There is always a wild and unpredictable feeling that accompanies a move to a new area. In very rare instances, that area is not an unknown arena but rather a time tested experiential location filled with either positive or negative memories and feelings.
With several cases in point over recent weeks which stand out even amongst the 40+ different housing and city changes over the previous 24 months it strikes me that perhaps I am not alone in these occasions.
First, New Bedford – a city built originally on the whaling industry and once the single wealthiest in the entire western hemisphere. It was the New York City of its time. Today, it sits as a sprawling and squalid shadow of its former self. A huge portion of the city hovers under the illegal immigrant status, yet both they and their families are able to regularly and quite effectively work over an already overtaxed system in creative and remarkable fashions. Far from an irregular event is it for a young woman to show up at the Department of Transitional Assistance (DTA or “welfare office”) and secure nearly free housing, food stamps, and a guaranteed check on a monthly basis – only to walk out and begin making calls on the newest phone the market has to offer.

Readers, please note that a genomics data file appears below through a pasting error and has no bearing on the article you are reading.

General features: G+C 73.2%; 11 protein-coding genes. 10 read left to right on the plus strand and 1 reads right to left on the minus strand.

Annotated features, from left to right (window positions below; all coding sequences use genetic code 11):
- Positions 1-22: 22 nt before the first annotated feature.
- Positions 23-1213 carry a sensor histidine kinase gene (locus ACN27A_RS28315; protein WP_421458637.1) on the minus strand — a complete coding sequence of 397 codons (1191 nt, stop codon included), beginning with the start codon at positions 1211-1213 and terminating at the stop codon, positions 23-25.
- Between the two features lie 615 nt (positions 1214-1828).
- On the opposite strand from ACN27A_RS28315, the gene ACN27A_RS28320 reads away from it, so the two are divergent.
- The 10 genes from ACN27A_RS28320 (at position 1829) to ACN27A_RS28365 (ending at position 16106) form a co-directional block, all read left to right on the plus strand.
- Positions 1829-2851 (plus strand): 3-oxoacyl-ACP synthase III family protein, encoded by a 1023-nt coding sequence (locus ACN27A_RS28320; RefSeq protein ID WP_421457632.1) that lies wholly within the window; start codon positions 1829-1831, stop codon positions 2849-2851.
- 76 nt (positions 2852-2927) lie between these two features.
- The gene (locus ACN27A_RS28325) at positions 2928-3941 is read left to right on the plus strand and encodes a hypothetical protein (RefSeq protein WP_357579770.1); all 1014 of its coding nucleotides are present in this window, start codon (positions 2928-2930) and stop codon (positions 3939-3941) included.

The city itself is predominantly populated either by the indigent, nearly indigent, or fisherman who fluctuate between those states depending on the last trip and how much was blown on their return to the docks where the prostitutes, drug dealers, and other “entertainment” providers sit with cars at the ready to ensure the checks are cashed promptly and whatever is desired is immediately available at their fingertips. It is one of the densest concentrations of opioid addiction in a state that is under a crises the likes of which has never been seen. The yellow brick road is a literal pavement of syringes, nowhere more than a casual eyeshot in any direction.
This finely tuned squalor was where much of the insanity that I ran through following my crack cocaine induced destruction took place. It’s where I lost my wife, my home across the river, had my first new love in nearly a decade before losing her to the grips of heroin and finally seeing what it was like from the opposing side of the table – watching an addict you love destruct, and NOTHING you can possibly do will help. It’s where my best friend went from the consummate and brilliantly arrogant healthcare professional I had met originally became an absolute animal. It’s where I learned how to inject speedballs and began my foray into the truly sickening world of dope.